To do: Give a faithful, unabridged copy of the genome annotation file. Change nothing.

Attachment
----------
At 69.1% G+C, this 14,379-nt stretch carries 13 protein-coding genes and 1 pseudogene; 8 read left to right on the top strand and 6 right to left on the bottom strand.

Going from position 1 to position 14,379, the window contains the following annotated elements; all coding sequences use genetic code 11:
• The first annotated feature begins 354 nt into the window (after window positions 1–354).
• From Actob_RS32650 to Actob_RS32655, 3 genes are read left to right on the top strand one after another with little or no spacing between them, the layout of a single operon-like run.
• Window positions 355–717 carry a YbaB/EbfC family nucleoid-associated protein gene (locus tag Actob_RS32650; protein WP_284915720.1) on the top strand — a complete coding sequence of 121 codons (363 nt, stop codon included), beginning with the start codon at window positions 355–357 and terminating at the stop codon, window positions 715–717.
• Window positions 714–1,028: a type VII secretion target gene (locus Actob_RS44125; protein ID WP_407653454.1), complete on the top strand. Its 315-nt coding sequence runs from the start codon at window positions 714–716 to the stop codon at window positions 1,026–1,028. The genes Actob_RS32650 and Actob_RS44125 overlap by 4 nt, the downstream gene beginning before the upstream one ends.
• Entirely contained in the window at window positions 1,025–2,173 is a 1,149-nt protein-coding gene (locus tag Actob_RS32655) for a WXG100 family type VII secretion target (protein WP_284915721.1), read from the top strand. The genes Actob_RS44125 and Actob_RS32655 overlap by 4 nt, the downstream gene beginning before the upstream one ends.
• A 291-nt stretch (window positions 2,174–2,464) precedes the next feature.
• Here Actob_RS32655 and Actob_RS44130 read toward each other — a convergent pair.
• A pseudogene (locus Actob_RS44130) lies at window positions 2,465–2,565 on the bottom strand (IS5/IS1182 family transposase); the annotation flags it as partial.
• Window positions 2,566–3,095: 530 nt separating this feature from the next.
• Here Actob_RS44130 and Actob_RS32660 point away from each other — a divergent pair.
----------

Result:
At 69.1% G+C, this 14,379-nt stretch carries 13 protein-coding genes and 1 pseudogene; 8 read left to right on the top strand and 6 right to left on the bottom strand.

Going from position 1 to position 14,379, the window contains the following annotated elements; all coding sequences use genetic code 11:
• The first annotated feature begins 354 nt into the window (after window positions 1–354).
• From Actob_RS32650 to Actob_RS32655, 3 genes are read left to right on the top strand one after another with little or no spacing between them, the layout of a single operon-like run.
• Window positions 355–717 carry a YbaB/EbfC family nucleoid-associated protein gene (locus tag Actob_RS32650; protein WP_284915720.1) on the top strand — a complete coding sequence of 121 codons (363 nt, stop codon included), beginning with the start codon at window positions 355–357 and terminating at the stop codon, window positions 715–717.
• Window positions 714–1,028: a type VII secretion target gene (locus Actob_RS44125; protein ID WP_407653454.1), complete on the top strand. Its 315-nt coding sequence runs from the start codon at window positions 714–716 to the stop codon at window positions 1,026–1,028. The genes Actob_RS32650 and Actob_RS44125 overlap by 4 nt, the downstream gene beginning before the upstream one ends.
• Entirely contained in the window at window positions 1,025–2,173 is a 1,149-nt protein-coding gene (locus tag Actob_RS32655) for a WXG100 family type VII secretion target (protein WP_284915721.1), read from the top strand. The genes Actob_RS44125 and Actob_RS32655 overlap by 4 nt, the downstream gene beginning before the upstream one ends.
• A 291-nt stretch (window positions 2,174–2,464) precedes the next feature.
• Here Actob_RS32655 and Actob_RS44130 read toward each other — a convergent pair.
• A pseudogene (locus Actob_RS44130) lies at window positions 2,465–2,565 on the bottom strand (IS5/IS1182 family transposase); the annotation flags it as partial.
• Window positions 2,566–3,095: 530 nt separating this feature from the next.
• Here Actob_RS44130 and Actob_RS32660 point away from each other — a divergent pair.